2 period of time, that is to say 1991 and 1992, was there a division which
3 took place along ethnic lines in the leadership of the MUP of the
4 Socialist Republic of Bosnia-Herzegovina?
5 A. Yes. It was clear. Unfortunately, this national denomination
6 started manifesting itself among lower-level officials as well. I sat
7 once with Enver Dupovac with whom I had had a complex task. We had to
8 transfer from Kladusa, from the Cazin region, 15 busloads of civilians,
9 women, children, and men, to Western Herzegovina. Those were refugees
10 from Croatia because the war had been going on there for quite awhile.
11 We completed that task successfully, even though we had a lot of problems
12 in the area of Petrovac, and we functioned really well as a team, it was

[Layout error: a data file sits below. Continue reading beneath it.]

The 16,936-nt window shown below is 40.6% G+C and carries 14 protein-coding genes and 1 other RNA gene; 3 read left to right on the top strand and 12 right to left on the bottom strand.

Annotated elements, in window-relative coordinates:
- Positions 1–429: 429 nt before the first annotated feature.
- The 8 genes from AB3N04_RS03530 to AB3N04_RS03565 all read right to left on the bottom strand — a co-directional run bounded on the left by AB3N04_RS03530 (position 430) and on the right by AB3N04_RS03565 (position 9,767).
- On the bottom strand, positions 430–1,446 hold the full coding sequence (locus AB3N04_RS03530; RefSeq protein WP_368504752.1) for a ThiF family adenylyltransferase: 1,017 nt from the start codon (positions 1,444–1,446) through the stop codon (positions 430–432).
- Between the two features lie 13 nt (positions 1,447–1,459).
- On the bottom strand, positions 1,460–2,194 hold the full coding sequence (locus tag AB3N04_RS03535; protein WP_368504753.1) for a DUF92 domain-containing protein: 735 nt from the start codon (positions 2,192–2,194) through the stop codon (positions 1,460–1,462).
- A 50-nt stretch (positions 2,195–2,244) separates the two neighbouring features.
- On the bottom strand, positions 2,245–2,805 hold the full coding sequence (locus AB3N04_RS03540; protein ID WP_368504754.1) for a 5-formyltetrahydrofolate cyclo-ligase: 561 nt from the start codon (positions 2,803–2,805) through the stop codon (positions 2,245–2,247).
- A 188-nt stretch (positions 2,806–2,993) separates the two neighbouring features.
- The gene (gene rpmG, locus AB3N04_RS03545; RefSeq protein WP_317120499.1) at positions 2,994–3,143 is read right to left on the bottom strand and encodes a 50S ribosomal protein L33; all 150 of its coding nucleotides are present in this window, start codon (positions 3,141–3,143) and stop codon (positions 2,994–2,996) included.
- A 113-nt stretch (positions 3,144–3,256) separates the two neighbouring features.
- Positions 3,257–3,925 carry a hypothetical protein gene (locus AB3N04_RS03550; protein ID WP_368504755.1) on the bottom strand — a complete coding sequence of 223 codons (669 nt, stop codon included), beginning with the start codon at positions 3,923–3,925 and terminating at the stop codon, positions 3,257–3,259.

13 good team work.
14 Q. This gentleman, Enver Dupovac, was he also an inspector in the
15 police administration?
16 A. Yes, I've mentioned him before.
17 Q. Did you share an office, the two of you?
18 A. Yes, our desks were next to each other. We were office mates.
19 Normally, two inspectors shared an office, each of them had his desk and
20 a safe where they kept documents.
21 Q. All right. I interrupted you in your answer. Happened to
22 Enver Dupovac?
23 A. It was a shock and a very unpleasant situation for me which I
24 failed to comprehend at that time. It was 1992, and up until April of
25 1992 I made every effort to go to the Ministry of the Interior every day
1 for work because I thought it was my duty. It was they who paid my
2 salary, after all. I think it was April and I came to the office earlier
3 then Enver because he used to commute from Hadzici which is near
4 Sarajevo. He walked into the office, put his papers down, looked at me
5 and said, Are you still in the office? And then I looked at him and said
6 laconically, Where am I supposed to be, Enver? It was already the period
7 of time when divisions had taken place in the ministry, and he said to
8 me, Well, you should be with your people. There's no room for you here.